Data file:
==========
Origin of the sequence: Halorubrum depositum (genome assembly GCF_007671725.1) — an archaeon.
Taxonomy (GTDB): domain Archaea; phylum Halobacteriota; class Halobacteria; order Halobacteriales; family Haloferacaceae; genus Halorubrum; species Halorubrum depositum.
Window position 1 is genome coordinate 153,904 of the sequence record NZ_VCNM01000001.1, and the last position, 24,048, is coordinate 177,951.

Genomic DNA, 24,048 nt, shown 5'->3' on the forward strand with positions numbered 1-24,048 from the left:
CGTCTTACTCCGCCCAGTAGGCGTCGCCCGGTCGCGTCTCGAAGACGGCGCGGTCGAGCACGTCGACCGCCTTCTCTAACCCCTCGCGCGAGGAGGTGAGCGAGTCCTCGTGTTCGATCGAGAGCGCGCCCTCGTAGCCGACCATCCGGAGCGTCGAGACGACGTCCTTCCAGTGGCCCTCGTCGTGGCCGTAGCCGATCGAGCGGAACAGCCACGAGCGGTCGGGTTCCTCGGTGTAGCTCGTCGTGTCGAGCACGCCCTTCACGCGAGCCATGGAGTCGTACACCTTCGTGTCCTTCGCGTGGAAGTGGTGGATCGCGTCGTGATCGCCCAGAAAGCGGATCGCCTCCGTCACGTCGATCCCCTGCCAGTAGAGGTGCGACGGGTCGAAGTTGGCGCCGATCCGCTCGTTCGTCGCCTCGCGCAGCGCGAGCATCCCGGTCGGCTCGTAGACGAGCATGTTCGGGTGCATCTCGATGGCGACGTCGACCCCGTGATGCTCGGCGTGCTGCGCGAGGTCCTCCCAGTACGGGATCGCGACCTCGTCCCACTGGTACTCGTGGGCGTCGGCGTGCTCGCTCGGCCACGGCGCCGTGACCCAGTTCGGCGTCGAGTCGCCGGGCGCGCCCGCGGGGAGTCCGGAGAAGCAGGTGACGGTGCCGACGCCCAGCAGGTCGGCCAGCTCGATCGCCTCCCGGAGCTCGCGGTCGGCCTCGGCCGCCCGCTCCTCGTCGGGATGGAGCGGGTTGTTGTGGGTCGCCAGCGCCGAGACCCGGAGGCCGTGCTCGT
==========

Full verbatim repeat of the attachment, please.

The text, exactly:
Origin of the sequence: Halorubrum depositum (genome assembly GCF_007671725.1) — an archaeon.
Taxonomy (GTDB): domain Archaea; phylum Halobacteriota; class Halobacteria; order Halobacteriales; family Haloferacaceae; genus Halorubrum; species Halorubrum depositum.
Window position 1 is genome coordinate 153,904 of the sequence record NZ_VCNM01000001.1, and the last position, 24,048, is coordinate 177,951.

Genomic DNA, 24,048 nt, shown 5'->3' on the forward strand with positions numbered 1-24,048 from the left:
CGTCTTACTCCGCCCAGTAGGCGTCGCCCGGTCGCGTCTCGAAGACGGCGCGGTCGAGCACGTCGACCGCCTTCTCTAACCCCTCGCGCGAGGAGGTGAGCGAGTCCTCGTGTTCGATCGAGAGCGCGCCCTCGTAGCCGACCATCCGGAGCGTCGAGACGACGTCCTTCCAGTGGCCCTCGTCGTGGCCGTAGCCGATCGAGCGGAACAGCCACGAGCGGTCGGGTTCCTCGGTGTAGCTCGTCGTGTCGAGCACGCCCTTCACGCGAGCCATGGAGTCGTACACCTTCGTGTCCTTCGCGTGGAAGTGGTGGATCGCGTCGTGATCGCCCAGAAAGCGGATCGCCTCCGTCACGTCGATCCCCTGCCAGTAGAGGTGCGACGGGTCGAAGTTGGCGCCGATCCGCTCGTTCGTCGCCTCGCGCAGCGCGAGCATCCCGGTCGGCTCGTAGACGAGCATGTTCGGGTGCATCTCGATGGCGACGTCGACCCCGTGATGCTCGGCGTGCTGCGCGAGGTCCTCCCAGTACGGGATCGCGACCTCGTCCCACTGGTACTCGTGGGCGTCGGCGTGCTCGCTCGGCCACGGCGCCGTGACCCAGTTCGGCGTCGAGTCGCCGGGCGCGCCCGCGGGGAGTCCGGAGAAGCAGGTGACGGTGCCGACGCCCAGCAGGTCGGCCAGCTCGATCGCCTCCCGGAGCTCGCGGTCGGCCTCGGCCGCCCGCTCCTCGTCGGGATGGAGCGGGTTGTTGTGGGTCGCCAGCGCCGAGACCCGGAGGCCGTGCTCGT